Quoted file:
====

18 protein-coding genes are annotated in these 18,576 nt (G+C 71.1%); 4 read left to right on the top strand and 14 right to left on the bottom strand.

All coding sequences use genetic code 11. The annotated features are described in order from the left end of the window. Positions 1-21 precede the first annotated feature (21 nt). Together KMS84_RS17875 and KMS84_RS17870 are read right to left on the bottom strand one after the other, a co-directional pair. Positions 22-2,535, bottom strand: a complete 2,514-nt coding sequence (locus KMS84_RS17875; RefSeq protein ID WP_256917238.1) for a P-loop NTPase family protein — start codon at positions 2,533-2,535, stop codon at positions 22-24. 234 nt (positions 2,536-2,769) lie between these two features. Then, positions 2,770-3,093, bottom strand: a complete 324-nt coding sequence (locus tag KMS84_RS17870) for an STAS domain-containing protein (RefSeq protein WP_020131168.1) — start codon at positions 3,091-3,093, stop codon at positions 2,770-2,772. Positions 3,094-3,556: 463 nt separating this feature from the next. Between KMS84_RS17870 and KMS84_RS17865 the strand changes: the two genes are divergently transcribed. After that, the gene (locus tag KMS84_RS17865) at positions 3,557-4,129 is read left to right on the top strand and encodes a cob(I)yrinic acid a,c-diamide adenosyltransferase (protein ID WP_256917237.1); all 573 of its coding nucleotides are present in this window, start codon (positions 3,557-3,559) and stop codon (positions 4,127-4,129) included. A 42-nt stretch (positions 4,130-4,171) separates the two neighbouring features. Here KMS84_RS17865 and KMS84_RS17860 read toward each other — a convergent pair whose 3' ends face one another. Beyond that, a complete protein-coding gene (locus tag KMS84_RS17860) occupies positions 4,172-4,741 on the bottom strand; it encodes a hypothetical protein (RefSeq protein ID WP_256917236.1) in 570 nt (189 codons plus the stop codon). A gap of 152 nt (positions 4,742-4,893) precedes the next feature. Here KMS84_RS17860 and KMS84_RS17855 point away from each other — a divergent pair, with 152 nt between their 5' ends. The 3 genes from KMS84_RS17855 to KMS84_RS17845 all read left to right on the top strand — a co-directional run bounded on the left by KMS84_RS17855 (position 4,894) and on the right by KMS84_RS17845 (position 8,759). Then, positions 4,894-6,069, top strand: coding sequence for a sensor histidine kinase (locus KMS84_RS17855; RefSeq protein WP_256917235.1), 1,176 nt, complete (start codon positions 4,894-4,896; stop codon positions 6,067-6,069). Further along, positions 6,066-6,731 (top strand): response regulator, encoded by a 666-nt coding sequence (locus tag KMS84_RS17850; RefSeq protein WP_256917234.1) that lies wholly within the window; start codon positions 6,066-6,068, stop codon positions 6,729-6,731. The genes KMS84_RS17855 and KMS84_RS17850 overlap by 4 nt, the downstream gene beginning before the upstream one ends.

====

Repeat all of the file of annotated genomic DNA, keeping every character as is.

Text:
18 protein-coding genes are annotated in these 18,576 nt (G+C 71.1%); 4 read left to right on the top strand and 14 right to left on the bottom strand.

All coding sequences use genetic code 11. The annotated features are described in order from the left end of the window. Positions 1-21 precede the first annotated feature (21 nt). Together KMS84_RS17875 and KMS84_RS17870 are read right to left on the bottom strand one after the other, a co-directional pair. Positions 22-2,535, bottom strand: a complete 2,514-nt coding sequence (locus KMS84_RS17875; RefSeq protein ID WP_256917238.1) for a P-loop NTPase family protein — start codon at positions 2,533-2,535, stop codon at positions 22-24. 234 nt (positions 2,536-2,769) lie between these two features. Then, positions 2,770-3,093, bottom strand: a complete 324-nt coding sequence (locus tag KMS84_RS17870) for an STAS domain-containing protein (RefSeq protein WP_020131168.1) — start codon at positions 3,091-3,093, stop codon at positions 2,770-2,772. Positions 3,094-3,556: 463 nt separating this feature from the next. Between KMS84_RS17870 and KMS84_RS17865 the strand changes: the two genes are divergently transcribed. After that, the gene (locus tag KMS84_RS17865) at positions 3,557-4,129 is read left to right on the top strand and encodes a cob(I)yrinic acid a,c-diamide adenosyltransferase (protein ID WP_256917237.1); all 573 of its coding nucleotides are present in this window, start codon (positions 3,557-3,559) and stop codon (positions 4,127-4,129) included. A 42-nt stretch (positions 4,130-4,171) separates the two neighbouring features. Here KMS84_RS17865 and KMS84_RS17860 read toward each other — a convergent pair whose 3' ends face one another. Beyond that, a complete protein-coding gene (locus tag KMS84_RS17860) occupies positions 4,172-4,741 on the bottom strand; it encodes a hypothetical protein (RefSeq protein ID WP_256917236.1) in 570 nt (189 codons plus the stop codon). A gap of 152 nt (positions 4,742-4,893) precedes the next feature. Here KMS84_RS17860 and KMS84_RS17855 point away from each other — a divergent pair, with 152 nt between their 5' ends. The 3 genes from KMS84_RS17855 to KMS84_RS17845 all read left to right on the top strand — a co-directional run bounded on the left by KMS84_RS17855 (position 4,894) and on the right by KMS84_RS17845 (position 8,759). Then, positions 4,894-6,069, top strand: coding sequence for a sensor histidine kinase (locus KMS84_RS17855; RefSeq protein WP_256917235.1), 1,176 nt, complete (start codon positions 4,894-4,896; stop codon positions 6,067-6,069). Further along, positions 6,066-6,731 (top strand): response regulator, encoded by a 666-nt coding sequence (locus tag KMS84_RS17850; RefSeq protein WP_256917234.1) that lies wholly within the window; start codon positions 6,066-6,068, stop codon positions 6,729-6,731. The genes KMS84_RS17855 and KMS84_RS17850 overlap by 4 nt, the downstream gene beginning before the upstream one ends.